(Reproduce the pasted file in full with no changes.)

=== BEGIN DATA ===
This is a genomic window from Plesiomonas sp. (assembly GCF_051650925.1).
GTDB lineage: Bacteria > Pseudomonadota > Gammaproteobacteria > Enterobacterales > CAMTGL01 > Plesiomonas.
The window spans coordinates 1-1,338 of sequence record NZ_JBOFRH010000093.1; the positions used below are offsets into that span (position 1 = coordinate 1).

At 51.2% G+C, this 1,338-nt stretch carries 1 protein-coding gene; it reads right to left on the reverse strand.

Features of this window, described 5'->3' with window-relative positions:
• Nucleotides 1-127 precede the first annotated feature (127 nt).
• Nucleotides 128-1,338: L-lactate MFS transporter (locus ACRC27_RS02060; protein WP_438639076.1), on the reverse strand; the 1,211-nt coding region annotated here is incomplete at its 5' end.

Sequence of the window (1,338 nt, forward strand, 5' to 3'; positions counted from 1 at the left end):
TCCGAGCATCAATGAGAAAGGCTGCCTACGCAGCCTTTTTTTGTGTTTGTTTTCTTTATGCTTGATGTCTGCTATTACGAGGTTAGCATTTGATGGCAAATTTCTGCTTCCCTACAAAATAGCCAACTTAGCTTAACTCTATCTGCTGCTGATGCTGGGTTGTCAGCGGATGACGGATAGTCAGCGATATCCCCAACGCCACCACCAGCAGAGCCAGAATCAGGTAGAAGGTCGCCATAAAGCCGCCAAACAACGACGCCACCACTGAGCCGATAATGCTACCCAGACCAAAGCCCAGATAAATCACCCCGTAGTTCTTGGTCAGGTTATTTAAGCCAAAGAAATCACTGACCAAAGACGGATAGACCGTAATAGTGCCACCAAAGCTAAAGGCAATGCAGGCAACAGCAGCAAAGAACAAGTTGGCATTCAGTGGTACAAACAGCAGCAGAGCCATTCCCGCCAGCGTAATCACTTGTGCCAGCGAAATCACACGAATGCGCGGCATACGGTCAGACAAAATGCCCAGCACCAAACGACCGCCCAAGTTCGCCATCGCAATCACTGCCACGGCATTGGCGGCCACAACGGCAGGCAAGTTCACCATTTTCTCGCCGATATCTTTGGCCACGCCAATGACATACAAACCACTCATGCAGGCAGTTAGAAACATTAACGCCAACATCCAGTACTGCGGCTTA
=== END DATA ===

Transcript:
This is a genomic window from Plesiomonas sp. (assembly GCF_051650925.1).
GTDB lineage: Bacteria > Pseudomonadota > Gammaproteobacteria > Enterobacterales > CAMTGL01 > Plesiomonas.
The window spans coordinates 1-1,338 of sequence record NZ_JBOFRH010000093.1; the positions used below are offsets into that span (position 1 = coordinate 1).

At 51.2% G+C, this 1,338-nt stretch carries 1 protein-coding gene; it reads right to left on the reverse strand.

Features of this window, described 5'->3' with window-relative positions:
• Nucleotides 1-127 precede the first annotated feature (127 nt).
• Nucleotides 128-1,338: L-lactate MFS transporter (locus ACRC27_RS02060; protein WP_438639076.1), on the reverse strand; the 1,211-nt coding region annotated here is incomplete at its 5' end.

Sequence of the window (1,338 nt, forward strand, 5' to 3'; positions counted from 1 at the left end):
TCCGAGCATCAATGAGAAAGGCTGCCTACGCAGCCTTTTTTTGTGTTTGTTTTCTTTATGCTTGATGTCTGCTATTACGAGGTTAGCATTTGATGGCAAATTTCTGCTTCCCTACAAAATAGCCAACTTAGCTTAACTCTATCTGCTGCTGATGCTGGGTTGTCAGCGGATGACGGATAGTCAGCGATATCCCCAACGCCACCACCAGCAGAGCCAGAATCAGGTAGAAGGTCGCCATAAAGCCGCCAAACAACGACGCCACCACTGAGCCGATAATGCTACCCAGACCAAAGCCCAGATAAATCACCCCGTAGTTCTTGGTCAGGTTATTTAAGCCAAAGAAATCACTGACCAAAGACGGATAGACCGTAATAGTGCCACCAAAGCTAAAGGCAATGCAGGCAACAGCAGCAAAGAACAAGTTGGCATTCAGTGGTACAAACAGCAGCAGAGCCATTCCCGCCAGCGTAATCACTTGTGCCAGCGAAATCACACGAATGCGCGGCATACGGTCAGACAAAATGCCCAGCACCAAACGACCGCCCAAGTTCGCCATCGCAATCACTGCCACGGCATTGGCGGCCACAACGGCAGGCAAGTTCACCATTTTCTCGCCGATATCTTTGGCCACGCCAATGACATACAAACCACTCATGCAGGCAGTTAGAAACATTAACGCCAACATCCAGTACTGCGGCTTA